A First-Timer’s Trip to Charleston

A couple walk down a plant-lined path

You’ve seen the many lists with Charleston rated as one of the country’s top destinations. You’ve read articles and heard friends rave about the restaurant scene, the historic houses and plantations, and the immaculately restored inns and new boutique hotels. And now you’ve decided it is long past time that you experience the city yourself. The extensive list of things that make Charleston such a popular destination, however, can also make it a little intimidating. Where to begin?

Josh Alexander, a luxury travel advisor at ProTravel and a member of the AFAR Travel Advisory Council, knows Charleston intimately from many visits and he is ready to help. He has created a four-day introduction that combines must-see sights with some of his own personal favorites. Don’t worry about trying to see it all, however. We’re confident that you’ll be back for more once you fall for Charleston’s charms.

A man playing saxophone


Gospel Brunch

Halls Chophouse’s Sunday gospel brunch has become a Charleston ritual, and tables are coveted, but Josh will make sure you have a reservation. You can dine on South Carolina favorites like shrimp and grits and biscuits and gravy, but the stars of the show are the gospel performers who will have you tapping your toes if not jumping to your feet.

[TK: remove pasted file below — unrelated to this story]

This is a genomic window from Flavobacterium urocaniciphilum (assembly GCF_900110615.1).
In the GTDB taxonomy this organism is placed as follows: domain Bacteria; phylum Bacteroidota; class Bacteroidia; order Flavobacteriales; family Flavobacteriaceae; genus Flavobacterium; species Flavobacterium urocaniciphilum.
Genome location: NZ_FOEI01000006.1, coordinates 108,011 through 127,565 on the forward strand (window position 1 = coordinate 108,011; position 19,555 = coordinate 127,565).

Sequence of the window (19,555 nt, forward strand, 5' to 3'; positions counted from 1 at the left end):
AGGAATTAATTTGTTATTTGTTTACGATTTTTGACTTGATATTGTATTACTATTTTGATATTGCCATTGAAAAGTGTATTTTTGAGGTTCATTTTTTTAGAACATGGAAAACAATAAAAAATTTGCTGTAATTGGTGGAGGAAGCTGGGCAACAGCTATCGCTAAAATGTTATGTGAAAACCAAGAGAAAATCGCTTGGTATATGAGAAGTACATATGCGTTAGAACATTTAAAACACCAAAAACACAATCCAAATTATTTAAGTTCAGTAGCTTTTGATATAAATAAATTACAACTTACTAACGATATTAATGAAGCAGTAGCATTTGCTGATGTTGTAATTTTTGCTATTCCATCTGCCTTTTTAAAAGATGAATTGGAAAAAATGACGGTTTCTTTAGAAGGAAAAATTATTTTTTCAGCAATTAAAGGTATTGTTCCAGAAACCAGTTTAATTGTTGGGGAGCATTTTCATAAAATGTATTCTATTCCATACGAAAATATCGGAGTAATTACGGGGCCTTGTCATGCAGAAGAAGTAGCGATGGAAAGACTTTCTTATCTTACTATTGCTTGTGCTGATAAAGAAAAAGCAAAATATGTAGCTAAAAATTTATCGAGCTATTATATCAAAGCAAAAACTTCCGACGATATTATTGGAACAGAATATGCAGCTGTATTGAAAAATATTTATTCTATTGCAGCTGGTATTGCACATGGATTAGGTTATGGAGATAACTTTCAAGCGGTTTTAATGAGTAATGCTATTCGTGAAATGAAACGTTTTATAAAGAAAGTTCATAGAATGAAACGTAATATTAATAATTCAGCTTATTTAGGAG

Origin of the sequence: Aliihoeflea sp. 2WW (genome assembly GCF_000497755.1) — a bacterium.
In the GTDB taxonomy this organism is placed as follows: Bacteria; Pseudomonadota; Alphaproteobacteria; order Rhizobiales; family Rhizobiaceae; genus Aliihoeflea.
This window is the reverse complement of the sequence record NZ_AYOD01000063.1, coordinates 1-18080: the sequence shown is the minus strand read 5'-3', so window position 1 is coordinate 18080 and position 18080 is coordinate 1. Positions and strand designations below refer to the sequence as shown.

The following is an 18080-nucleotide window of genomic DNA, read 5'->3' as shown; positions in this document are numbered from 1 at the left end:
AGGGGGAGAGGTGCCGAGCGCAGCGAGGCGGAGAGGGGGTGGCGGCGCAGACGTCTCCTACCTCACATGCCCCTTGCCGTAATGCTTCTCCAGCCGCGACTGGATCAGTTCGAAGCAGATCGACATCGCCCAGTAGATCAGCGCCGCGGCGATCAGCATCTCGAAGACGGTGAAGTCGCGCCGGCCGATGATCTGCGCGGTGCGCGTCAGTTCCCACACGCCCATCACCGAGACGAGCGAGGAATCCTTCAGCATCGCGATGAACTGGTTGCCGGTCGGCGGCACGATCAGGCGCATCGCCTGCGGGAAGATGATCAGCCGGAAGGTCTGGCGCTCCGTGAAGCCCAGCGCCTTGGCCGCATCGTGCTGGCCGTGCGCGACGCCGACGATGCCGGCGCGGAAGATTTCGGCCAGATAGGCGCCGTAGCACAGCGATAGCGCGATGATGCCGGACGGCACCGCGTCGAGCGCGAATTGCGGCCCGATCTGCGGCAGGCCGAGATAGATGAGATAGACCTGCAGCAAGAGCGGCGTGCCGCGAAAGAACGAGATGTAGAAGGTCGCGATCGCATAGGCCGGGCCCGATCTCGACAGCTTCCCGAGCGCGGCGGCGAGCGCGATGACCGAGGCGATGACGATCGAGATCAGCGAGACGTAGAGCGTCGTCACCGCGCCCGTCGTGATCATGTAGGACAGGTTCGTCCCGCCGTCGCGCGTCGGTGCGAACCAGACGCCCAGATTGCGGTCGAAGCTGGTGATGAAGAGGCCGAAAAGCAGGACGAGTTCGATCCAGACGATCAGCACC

Josh Alexander


Josh Alexander

With five years experience in the industry, Josh Alexander of Protravel specializes in luxury and exotic travel that is tailor made and bespoke for all budgets. He has strong relationships with hotels and tour operators, which allows him to gain value for his diverse clientele at top hotels in Canada and around the globe.
A man drives a carriage in front of a large arched gate.

DAY 1Arrive in Charleston